Although associated with sexy shapes and introducing disc brakes to Le Mans in the 1950s, a flick through Jaguar's sports car back catalogue reveals only sporadic highlights involving a clutch pedal – and even these were largely out of reach for your everyday punter.
Early manuals were agricultural in shift operation and clutch heft, while your chance to emulate Walkinshaw's 1985 Bathurst pole lap is limited by the fact that only 352 manual XJS V12s were built.
The next flicker was the incredible XJR-15 with its Le Mans-derived mechanicals and 53-strong production, followed by the even more powerful XJ220, which ceased production way back in 1994.
With this background, it came as a surprise when Jaguar revealed its sculptured F-Type would gain a six-speed manual variant, especially because the available ZF ‘Quickshift’ eight-speed torque converter automatic can shift so crisply.
Opting for the semi-dry sump manual, also developed with ZF, saves you 10kg vehicle weight but adds 0.6sec to the claimed 0-100km/h sprint.
Despite the non-descript rubber pedal covers, initial impressions of the three-pedal F-Type are positive, the shifter position a natural fall for your left hand from the leather-trimmed, paddle-less steering wheel.
The stubby gear lever and 45mm throw suggests fast shifting is possible, however, once you’ve fed in the clutch (light enough given the engine’s outputs, but inconsistent in pick-up point) and start working the gearbox, you realise that this isn’t a manual that likes to be rushed.
For the smoothest shift it’s a two-movement job, pausing ever-so-briefly through neutral before engaging the next slot, particularly on those cross-gate shifts. You can speed up, say, the three-four change, but doing so doesn’t seem to re-engage drive any faster, despite the ECU offering an upshift speed-matching function.
Up at highway speeds, it comes as a surprise that the gap between fourth and fifth gear is almost rally-car-short, a registered 3000rpm in fourth dropping only to 2600rpm in the higher cog.
Swapping straight-line blast for braking zone, it’s the pedals that draw attention once more. Apply the brakes and it’s a natural roll of the right ankle to give a jab of throttle on the downshift. It requires a fair twist in the F-Type’s standard drive mode, but employ Dynamic mode (which ramps up throttle pedal response) and your reward grows, exhaust crackle combining with a satisfyingly tingly blip and smoother engagement of the lower gear… so long as you control the clutch re-engagement.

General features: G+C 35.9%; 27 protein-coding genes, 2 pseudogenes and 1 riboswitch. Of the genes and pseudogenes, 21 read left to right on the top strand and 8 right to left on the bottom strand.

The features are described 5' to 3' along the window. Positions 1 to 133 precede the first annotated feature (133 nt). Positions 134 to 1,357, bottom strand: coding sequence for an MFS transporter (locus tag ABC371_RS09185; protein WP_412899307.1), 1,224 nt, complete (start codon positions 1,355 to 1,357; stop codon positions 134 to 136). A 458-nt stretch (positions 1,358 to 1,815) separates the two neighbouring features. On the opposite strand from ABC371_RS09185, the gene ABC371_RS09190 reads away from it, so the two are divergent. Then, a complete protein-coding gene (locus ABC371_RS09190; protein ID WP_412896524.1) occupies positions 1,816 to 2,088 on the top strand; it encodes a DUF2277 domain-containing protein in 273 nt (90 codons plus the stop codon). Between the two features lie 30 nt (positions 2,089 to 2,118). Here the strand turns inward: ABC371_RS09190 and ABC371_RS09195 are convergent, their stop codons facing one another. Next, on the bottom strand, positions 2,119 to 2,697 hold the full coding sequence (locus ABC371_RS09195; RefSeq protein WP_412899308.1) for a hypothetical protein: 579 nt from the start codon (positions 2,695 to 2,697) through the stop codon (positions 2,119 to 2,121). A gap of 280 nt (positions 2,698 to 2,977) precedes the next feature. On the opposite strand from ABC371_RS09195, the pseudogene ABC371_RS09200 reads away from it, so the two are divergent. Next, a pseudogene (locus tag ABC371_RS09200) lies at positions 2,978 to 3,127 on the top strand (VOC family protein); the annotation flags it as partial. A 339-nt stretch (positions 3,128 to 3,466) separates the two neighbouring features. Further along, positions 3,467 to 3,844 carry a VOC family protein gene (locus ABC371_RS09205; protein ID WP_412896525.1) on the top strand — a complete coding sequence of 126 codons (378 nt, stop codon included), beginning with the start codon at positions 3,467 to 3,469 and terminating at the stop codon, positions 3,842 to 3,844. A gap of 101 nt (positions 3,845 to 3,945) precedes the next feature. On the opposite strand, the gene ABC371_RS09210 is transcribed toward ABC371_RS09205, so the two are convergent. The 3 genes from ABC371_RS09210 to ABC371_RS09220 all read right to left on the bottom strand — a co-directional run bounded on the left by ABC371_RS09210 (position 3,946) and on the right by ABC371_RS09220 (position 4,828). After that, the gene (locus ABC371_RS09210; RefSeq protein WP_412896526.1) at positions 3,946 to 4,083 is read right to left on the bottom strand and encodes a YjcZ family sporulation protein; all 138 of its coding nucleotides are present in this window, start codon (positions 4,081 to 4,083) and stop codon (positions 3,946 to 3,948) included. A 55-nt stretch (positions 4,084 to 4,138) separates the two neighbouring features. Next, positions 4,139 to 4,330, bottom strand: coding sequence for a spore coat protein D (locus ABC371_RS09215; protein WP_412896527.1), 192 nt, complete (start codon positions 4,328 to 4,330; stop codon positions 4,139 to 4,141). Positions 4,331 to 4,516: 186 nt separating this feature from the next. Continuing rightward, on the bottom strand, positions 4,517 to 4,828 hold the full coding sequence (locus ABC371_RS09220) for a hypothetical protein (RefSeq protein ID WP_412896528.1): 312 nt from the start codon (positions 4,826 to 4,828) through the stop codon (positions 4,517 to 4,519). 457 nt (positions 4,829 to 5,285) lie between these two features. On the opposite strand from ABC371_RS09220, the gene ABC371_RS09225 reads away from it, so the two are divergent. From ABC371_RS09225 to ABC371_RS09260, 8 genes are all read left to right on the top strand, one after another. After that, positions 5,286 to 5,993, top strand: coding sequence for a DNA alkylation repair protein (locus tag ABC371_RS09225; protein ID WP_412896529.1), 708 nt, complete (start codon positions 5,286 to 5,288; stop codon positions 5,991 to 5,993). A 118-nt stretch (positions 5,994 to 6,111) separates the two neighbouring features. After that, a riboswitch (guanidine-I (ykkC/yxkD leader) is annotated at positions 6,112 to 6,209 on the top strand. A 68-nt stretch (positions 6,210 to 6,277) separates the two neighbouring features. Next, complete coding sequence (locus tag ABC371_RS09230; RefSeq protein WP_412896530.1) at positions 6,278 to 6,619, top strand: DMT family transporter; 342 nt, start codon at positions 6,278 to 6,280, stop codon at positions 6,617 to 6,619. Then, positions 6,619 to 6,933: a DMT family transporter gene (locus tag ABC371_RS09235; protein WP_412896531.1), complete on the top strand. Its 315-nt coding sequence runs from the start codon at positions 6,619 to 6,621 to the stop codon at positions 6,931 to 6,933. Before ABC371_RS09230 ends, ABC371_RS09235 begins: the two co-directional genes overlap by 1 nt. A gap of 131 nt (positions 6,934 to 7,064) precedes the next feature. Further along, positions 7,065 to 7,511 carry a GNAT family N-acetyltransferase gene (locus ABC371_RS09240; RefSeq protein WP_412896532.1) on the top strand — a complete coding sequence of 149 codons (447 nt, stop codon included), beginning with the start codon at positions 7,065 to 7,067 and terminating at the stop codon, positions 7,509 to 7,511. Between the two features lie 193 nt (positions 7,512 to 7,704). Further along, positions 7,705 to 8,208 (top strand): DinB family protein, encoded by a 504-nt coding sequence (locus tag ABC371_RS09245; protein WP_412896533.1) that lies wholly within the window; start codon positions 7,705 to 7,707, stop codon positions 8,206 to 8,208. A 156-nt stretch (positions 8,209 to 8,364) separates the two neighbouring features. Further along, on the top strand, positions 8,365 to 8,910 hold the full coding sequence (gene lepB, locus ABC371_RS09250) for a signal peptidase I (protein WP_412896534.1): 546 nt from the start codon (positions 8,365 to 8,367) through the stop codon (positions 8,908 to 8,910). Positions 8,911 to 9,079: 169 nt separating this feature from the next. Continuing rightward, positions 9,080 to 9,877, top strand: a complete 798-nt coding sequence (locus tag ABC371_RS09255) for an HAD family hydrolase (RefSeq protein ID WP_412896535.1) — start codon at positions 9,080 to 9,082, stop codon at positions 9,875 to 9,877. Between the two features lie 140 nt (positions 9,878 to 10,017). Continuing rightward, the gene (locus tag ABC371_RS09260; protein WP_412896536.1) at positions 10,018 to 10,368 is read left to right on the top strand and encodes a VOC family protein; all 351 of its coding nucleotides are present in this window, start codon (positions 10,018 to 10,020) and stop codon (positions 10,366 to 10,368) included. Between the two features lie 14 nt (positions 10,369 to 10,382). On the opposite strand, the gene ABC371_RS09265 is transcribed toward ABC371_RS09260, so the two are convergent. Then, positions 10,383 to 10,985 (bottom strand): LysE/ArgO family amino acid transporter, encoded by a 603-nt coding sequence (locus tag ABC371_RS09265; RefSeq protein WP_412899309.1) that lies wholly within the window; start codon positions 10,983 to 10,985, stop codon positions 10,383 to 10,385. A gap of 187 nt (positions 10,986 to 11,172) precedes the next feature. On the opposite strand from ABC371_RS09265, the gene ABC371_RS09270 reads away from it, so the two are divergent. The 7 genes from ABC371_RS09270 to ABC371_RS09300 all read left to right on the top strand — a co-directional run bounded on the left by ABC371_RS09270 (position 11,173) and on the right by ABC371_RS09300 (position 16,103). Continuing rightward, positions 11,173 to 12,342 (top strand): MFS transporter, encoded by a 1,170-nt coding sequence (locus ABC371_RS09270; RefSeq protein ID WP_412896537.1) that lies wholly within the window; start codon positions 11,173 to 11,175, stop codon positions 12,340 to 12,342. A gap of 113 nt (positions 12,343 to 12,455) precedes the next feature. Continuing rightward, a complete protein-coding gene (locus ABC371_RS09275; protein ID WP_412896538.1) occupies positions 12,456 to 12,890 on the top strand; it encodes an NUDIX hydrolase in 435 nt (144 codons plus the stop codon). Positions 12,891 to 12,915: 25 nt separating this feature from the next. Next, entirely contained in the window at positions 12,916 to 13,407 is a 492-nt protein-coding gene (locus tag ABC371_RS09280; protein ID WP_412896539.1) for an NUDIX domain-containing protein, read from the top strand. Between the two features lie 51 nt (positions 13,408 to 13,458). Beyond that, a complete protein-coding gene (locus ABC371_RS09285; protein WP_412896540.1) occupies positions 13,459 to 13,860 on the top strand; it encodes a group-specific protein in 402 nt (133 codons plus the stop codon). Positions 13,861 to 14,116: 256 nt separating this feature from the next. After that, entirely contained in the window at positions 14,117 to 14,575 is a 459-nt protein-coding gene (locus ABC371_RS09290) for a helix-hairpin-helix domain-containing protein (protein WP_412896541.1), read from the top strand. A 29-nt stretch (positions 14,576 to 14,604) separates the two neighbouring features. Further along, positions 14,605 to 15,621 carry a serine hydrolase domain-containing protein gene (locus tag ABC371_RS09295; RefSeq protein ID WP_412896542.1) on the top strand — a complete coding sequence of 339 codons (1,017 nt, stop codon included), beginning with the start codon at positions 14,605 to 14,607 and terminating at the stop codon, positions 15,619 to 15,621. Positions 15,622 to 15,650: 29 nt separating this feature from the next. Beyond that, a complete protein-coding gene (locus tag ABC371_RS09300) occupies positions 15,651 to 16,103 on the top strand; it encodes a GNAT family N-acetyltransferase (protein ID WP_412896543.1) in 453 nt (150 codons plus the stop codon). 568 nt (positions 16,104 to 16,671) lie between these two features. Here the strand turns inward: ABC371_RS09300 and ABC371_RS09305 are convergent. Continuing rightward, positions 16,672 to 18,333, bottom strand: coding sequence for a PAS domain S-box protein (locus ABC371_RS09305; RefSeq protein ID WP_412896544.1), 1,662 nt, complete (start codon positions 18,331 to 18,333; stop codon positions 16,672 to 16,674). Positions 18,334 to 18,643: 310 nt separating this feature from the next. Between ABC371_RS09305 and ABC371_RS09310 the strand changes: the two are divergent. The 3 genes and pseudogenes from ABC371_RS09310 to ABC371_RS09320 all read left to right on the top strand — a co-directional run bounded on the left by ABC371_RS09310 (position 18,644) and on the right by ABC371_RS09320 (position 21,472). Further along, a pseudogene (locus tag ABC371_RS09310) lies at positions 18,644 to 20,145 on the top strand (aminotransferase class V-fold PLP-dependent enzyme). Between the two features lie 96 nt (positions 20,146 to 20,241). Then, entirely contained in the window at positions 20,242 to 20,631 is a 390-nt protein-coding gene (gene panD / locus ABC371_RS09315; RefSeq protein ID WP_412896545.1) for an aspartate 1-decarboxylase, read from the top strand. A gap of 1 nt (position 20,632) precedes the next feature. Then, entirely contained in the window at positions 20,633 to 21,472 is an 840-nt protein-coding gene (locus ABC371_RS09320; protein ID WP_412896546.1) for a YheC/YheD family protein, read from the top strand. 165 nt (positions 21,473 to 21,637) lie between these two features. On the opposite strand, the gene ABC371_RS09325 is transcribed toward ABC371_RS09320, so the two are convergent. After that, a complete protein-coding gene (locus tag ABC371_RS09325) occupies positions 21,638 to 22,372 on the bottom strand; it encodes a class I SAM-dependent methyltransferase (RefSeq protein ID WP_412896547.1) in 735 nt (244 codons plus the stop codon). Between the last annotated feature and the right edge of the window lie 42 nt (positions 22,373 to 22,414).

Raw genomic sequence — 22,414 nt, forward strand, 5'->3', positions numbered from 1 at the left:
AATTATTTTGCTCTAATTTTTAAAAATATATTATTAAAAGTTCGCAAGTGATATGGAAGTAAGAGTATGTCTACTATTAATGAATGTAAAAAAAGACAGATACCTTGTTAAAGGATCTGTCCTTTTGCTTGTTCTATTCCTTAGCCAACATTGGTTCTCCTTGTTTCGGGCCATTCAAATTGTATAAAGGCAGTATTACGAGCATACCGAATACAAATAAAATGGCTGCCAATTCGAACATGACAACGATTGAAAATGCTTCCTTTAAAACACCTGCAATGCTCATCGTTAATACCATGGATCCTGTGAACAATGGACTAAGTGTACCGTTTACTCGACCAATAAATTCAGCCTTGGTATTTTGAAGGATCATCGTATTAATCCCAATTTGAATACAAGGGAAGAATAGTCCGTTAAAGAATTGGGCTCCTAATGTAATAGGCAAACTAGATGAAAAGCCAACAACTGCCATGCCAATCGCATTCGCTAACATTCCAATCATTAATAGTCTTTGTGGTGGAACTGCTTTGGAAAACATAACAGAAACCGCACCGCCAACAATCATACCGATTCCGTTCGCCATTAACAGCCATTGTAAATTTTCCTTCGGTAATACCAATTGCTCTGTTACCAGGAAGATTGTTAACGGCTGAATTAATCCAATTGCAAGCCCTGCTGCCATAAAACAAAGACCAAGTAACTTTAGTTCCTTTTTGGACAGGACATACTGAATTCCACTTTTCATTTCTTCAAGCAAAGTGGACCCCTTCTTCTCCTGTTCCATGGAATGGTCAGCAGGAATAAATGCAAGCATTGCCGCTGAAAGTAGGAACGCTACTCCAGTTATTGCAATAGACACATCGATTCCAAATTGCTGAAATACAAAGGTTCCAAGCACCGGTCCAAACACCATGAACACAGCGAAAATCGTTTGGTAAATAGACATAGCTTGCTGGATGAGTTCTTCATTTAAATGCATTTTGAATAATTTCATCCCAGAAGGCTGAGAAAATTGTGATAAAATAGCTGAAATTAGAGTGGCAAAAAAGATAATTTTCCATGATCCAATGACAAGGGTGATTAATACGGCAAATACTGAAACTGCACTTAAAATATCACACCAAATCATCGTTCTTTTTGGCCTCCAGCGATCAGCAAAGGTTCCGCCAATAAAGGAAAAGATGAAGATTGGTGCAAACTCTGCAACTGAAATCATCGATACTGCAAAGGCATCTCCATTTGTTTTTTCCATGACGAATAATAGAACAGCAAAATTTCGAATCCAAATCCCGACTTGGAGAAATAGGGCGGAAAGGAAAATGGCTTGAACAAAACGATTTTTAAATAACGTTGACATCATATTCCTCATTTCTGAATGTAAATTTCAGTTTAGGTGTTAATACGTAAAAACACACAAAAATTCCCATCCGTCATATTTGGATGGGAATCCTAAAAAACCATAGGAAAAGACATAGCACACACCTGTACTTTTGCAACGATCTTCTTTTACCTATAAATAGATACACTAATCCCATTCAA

As familiarity builds, it becomes ironic that the manual is at its best is when you hold it in a single gear to enjoy the engine’s developing crescendo and torque reserves. Out of a tight uphill left, using third reveals a rotary-edged exhaust buzz that swells through the rev-range into an E-Type 3.8-aping howl that sounds even better from outside. Sure, the supercharged V6 lacks the ballistic top-end of its auto-only V8 sibling, but it remains characterful and responsive in a way turbocharged cars still cannot match.
Does the manual make the F-Type a better car?
Despite the added gear control of the manual – the eight-speed auto can be a little pre-emptive with kicking-down gears – the answer is no.
That’s not to say the manual is a total waste, but more that the slick torque converter self-shifter is a better fit for the F-Type vibe, capable of dual-clutch-matching shift speed when pressing on but also able to cruise when the mood takes you. The overrun crackle also remains.
You’d never pick the manual’s weight advantage and the auto is both more accelerative and fuel efficient with a ratio for any occasion. It also allows you to keep both hands on the wheel, a key advantage when tackling bumpy road sequences that can excite the F-Type’s electric steering, manifested in the wheel jiggling around between your fingers and sapping cornering confidence.
It’s a conclusion shared among the assembled test group. While Jaguar should be applauded for introducing the clutch pedal option, it’s clear that the modern breed of self-shifters can actually enhance the modern sports car experience.
Jaguar F-Type: Coventry's sex kitten
For reasons only it knows, Jaguar has decided to spend a decent whack of money developing a six-speed manual ’box for the F-Type – hoorah! It’s available on the V6 models and will save you $5000.
Body: 2-door, 2-seat coupé
Engine: 2995cc V6, DOHC, 24v, supercharger
Bore/Stroke: 84.9 x 89.0mm
Power: 280kW @ 6500rpm
Torque: 460Nm @ 3500-5000rpm
Transmission: 6-speed manual
Suspension(F): A-arms, coil springs, anti-roll bar
Suspension(R): A-arms, coil springs, anti-roll bar
Tracks: 1597/1649mm (f/r)
Steering: electrically-assisted rack-and-pinion
Brakes(F): 380mm ventilated discs, 2-piston calipers
Brakes(R): 325mm ventilated discs, single-piston calipers
Wheels: 20.0 x 9.0-inch, 20.0 x 10.5-inch (f/r)
Tyre sizes: 255/35 ZR20 (f); 295/30 ZR20 (r)
Tyres: Pirelli P Zero
Price as tested: $151,770
Pros: Exhaust rasp; sexy looks; agile handling
Cons: Not that quick; impractical
Star rating: 3.5/5